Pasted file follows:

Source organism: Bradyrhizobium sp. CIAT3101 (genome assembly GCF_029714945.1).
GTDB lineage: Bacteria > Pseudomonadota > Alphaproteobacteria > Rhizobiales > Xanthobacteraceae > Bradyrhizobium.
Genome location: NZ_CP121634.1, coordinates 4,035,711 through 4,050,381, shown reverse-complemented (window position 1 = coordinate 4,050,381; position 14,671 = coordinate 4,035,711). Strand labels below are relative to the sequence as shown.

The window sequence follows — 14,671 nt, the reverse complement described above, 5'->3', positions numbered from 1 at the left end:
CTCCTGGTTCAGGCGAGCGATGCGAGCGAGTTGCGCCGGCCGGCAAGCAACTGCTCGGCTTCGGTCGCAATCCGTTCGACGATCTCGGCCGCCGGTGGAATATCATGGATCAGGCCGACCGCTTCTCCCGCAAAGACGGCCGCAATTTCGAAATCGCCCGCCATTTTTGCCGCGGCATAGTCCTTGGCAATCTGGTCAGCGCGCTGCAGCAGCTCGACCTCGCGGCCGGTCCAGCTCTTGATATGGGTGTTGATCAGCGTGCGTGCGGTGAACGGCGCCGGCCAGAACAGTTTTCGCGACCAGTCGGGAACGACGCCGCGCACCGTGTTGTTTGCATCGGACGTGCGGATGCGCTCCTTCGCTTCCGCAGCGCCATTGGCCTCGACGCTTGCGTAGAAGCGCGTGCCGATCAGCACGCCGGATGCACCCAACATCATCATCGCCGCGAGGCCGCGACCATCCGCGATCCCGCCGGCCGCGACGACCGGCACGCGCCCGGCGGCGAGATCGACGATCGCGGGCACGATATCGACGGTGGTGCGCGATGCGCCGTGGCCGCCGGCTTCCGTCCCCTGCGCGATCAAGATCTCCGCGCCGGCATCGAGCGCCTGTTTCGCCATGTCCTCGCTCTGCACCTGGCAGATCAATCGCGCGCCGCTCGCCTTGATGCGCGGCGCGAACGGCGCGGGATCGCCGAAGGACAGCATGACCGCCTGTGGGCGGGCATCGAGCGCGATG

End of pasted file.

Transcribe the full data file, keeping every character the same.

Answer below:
Source organism: Bradyrhizobium sp. CIAT3101 (genome assembly GCF_029714945.1).
GTDB lineage: Bacteria > Pseudomonadota > Alphaproteobacteria > Rhizobiales > Xanthobacteraceae > Bradyrhizobium.
Genome location: NZ_CP121634.1, coordinates 4,035,711 through 4,050,381, shown reverse-complemented (window position 1 = coordinate 4,050,381; position 14,671 = coordinate 4,035,711). Strand labels below are relative to the sequence as shown.

The window sequence follows — 14,671 nt, the reverse complement described above, 5'->3', positions numbered from 1 at the left end:
CTCCTGGTTCAGGCGAGCGATGCGAGCGAGTTGCGCCGGCCGGCAAGCAACTGCTCGGCTTCGGTCGCAATCCGTTCGACGATCTCGGCCGCCGGTGGAATATCATGGATCAGGCCGACCGCTTCTCCCGCAAAGACGGCCGCAATTTCGAAATCGCCCGCCATTTTTGCCGCGGCATAGTCCTTGGCAATCTGGTCAGCGCGCTGCAGCAGCTCGACCTCGCGGCCGGTCCAGCTCTTGATATGGGTGTTGATCAGCGTGCGTGCGGTGAACGGCGCCGGCCAGAACAGTTTTCGCGACCAGTCGGGAACGACGCCGCGCACCGTGTTGTTTGCATCGGACGTGCGGATGCGCTCCTTCGCTTCCGCAGCGCCATTGGCCTCGACGCTTGCGTAGAAGCGCGTGCCGATCAGCACGCCGGATGCACCCAACATCATCATCGCCGCGAGGCCGCGACCATCCGCGATCCCGCCGGCCGCGACGACCGGCACGCGCCCGGCGGCGAGATCGACGATCGCGGGCACGATATCGACGGTGGTGCGCGATGCGCCGTGGCCGCCGGCTTCCGTCCCCTGCGCGATCAAGATCTCCGCGCCGGCATCGAGCGCCTGTTTCGCCATGTCCTCGCTCTGCACCTGGCAGATCAATCGCGCGCCGCTCGCCTTGATGCGCGGCGCGAACGGCGCGGGATCGCCGAAGGACAGCATGACCGCCTGTGGGCGGGCATCGAGCGCGATG